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The Prevalence of Perceived Stress among U.S. Chinese Older Adults

1 Rush Institute for Healthy Aging, Rush University Medical Center, Chicago, IL 60701, USA;
2 Department of Obstetrics/Gynecology, Feinberg School of Medicine, Northwestern University, Chicago, IL 60701, USA

Special Issues: The Population Study of Chinese Elderly-PINE Study

Background: Perceived stress is an important indicator of well-being. However, we have limited understanding of the experience of stress in minority aging populations. Methods: This study aims to identify the stress level among U.S. Chinese older adults. Results: Our findings indicated that 74% of PINE participants have experienced some level of daily stress. Of the 10-items in the stress scale, the prevalence of individual items ranged from 11.4% to 31.8%. Higher levels of perceived stress were more likely to present among older adults with an older age, female gender, lower education and income level, and poorer health status and quality of life. Participants with zero years of education showed the highest level of perceived stress, with a mean score of 12.2. Conclusions: This study indicates that Chinese older adults in the U.S are experiencing stress in their daily lives. Future longitudinal studies are needed to improve the understanding of risk factors and outcomes associated with perceived stress in Chinese older adults.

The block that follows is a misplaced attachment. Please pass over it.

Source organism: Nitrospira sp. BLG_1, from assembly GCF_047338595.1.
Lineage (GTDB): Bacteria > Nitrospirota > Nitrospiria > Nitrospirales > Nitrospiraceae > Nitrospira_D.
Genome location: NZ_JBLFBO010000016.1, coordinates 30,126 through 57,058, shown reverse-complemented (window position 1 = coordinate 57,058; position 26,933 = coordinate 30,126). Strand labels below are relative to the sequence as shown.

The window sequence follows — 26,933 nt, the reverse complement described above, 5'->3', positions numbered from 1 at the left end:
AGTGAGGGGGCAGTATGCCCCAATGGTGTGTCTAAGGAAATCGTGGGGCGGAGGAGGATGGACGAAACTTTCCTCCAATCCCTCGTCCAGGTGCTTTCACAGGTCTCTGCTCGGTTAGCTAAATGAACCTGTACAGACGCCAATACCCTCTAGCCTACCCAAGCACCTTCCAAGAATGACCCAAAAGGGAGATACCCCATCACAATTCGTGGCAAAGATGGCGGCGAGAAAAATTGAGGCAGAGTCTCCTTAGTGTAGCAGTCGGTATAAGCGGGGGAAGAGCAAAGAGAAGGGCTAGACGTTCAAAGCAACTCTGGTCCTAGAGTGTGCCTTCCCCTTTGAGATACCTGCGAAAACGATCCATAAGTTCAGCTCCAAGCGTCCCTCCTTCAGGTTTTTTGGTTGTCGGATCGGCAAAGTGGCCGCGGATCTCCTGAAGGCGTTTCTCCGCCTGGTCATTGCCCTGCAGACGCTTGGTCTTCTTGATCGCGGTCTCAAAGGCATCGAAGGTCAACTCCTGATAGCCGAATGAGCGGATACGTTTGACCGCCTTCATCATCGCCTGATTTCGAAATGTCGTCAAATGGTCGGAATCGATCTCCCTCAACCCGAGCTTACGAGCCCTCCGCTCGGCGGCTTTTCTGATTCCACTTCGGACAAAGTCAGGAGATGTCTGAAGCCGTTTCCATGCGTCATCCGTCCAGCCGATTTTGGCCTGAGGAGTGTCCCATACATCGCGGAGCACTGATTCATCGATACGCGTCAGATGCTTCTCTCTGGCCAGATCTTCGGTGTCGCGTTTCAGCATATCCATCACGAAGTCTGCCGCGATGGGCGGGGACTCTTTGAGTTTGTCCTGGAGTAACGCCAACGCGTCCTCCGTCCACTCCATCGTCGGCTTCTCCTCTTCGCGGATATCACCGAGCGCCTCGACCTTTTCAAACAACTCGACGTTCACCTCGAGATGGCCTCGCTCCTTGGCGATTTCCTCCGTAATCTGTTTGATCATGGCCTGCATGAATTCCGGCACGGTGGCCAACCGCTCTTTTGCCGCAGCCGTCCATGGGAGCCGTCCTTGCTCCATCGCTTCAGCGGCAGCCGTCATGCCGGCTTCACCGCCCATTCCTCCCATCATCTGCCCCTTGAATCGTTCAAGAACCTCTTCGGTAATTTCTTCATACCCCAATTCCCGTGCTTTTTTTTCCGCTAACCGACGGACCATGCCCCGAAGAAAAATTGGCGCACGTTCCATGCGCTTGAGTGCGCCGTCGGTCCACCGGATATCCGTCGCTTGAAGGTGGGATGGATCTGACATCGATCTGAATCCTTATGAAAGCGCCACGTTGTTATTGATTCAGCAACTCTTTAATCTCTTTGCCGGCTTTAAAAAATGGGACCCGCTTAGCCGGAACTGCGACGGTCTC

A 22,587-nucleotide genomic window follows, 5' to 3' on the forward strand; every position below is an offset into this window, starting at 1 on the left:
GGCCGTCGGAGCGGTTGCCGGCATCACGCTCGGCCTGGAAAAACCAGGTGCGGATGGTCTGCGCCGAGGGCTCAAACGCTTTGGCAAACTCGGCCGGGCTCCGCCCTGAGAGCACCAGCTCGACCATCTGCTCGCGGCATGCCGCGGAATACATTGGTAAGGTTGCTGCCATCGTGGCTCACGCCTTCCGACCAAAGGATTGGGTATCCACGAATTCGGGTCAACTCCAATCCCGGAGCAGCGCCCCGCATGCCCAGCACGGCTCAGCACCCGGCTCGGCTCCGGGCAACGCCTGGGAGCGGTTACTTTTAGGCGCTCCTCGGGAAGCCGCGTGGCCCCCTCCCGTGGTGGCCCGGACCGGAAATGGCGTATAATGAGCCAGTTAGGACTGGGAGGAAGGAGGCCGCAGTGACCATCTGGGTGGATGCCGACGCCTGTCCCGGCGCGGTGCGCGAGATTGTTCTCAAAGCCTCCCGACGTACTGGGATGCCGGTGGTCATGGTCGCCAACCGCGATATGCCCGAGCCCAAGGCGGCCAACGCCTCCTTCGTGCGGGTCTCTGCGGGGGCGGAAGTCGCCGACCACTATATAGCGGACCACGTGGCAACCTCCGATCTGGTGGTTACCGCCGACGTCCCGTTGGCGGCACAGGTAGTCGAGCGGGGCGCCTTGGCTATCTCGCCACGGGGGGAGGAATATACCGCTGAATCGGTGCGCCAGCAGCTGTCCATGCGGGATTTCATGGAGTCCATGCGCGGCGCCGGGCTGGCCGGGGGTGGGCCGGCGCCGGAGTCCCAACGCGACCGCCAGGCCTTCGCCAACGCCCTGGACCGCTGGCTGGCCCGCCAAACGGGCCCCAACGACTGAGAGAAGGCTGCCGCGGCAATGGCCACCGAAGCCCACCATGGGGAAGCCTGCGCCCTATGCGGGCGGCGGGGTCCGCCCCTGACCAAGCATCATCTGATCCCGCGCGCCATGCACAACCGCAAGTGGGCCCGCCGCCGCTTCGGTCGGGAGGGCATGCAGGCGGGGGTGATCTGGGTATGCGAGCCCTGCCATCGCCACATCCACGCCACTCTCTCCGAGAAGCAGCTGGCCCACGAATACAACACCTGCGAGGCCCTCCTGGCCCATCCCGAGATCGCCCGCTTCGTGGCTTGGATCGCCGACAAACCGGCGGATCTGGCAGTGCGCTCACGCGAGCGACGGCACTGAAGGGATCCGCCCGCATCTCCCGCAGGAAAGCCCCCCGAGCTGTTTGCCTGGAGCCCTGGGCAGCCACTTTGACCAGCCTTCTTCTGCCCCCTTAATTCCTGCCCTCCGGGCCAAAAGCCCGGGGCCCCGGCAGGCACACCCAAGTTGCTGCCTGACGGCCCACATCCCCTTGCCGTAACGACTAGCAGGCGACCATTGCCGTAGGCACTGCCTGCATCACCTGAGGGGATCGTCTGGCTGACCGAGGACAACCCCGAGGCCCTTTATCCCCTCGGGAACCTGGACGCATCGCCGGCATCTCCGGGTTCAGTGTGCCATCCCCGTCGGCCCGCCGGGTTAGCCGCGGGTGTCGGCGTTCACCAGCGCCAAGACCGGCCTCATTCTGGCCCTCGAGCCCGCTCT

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Keywords population studies; older adults; perceived stress; Chinese aging population

Citation: Manrui Zhang, Melissa A. Simon, Xinqi Dong. The Prevalence of Perceived Stress among U.S. Chinese Older Adults. AIMS Medical Science, 2014, 1(1): 40-56. doi: 10.3934/medsci.2014.1.40


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